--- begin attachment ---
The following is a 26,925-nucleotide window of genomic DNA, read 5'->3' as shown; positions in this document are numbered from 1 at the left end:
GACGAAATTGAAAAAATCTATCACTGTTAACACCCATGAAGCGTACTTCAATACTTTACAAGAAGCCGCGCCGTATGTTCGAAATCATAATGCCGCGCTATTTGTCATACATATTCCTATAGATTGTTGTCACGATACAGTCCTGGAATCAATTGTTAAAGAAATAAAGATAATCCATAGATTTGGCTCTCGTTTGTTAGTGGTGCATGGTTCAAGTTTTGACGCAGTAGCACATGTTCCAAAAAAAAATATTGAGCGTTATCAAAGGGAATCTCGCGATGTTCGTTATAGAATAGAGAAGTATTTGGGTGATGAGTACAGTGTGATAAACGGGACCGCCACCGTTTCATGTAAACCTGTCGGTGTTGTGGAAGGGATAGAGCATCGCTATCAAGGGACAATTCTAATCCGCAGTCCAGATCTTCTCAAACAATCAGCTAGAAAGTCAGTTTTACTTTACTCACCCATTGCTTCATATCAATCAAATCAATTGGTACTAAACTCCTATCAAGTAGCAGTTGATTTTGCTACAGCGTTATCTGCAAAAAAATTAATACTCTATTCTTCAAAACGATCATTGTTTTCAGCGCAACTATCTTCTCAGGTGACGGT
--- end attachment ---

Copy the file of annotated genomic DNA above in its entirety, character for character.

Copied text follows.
The following is a 26,925-nucleotide window of genomic DNA, read 5'->3' as shown; positions in this document are numbered from 1 at the left end:
GACGAAATTGAAAAAATCTATCACTGTTAACACCCATGAAGCGTACTTCAATACTTTACAAGAAGCCGCGCCGTATGTTCGAAATCATAATGCCGCGCTATTTGTCATACATATTCCTATAGATTGTTGTCACGATACAGTCCTGGAATCAATTGTTAAAGAAATAAAGATAATCCATAGATTTGGCTCTCGTTTGTTAGTGGTGCATGGTTCAAGTTTTGACGCAGTAGCACATGTTCCAAAAAAAAATATTGAGCGTTATCAAAGGGAATCTCGCGATGTTCGTTATAGAATAGAGAAGTATTTGGGTGATGAGTACAGTGTGATAAACGGGACCGCCACCGTTTCATGTAAACCTGTCGGTGTTGTGGAAGGGATAGAGCATCGCTATCAAGGGACAATTCTAATCCGCAGTCCAGATCTTCTCAAACAATCAGCTAGAAAGTCAGTTTTACTTTACTCACCCATTGCTTCATATCAATCAAATCAATTGGTACTAAACTCCTATCAAGTAGCAGTTGATTTTGCTACAGCGTTATCTGCAAAAAAATTAATACTCTATTCTTCAAAACGATCATTGTTTTCAGCGCAACTATCTTCTCAGGTGACGGT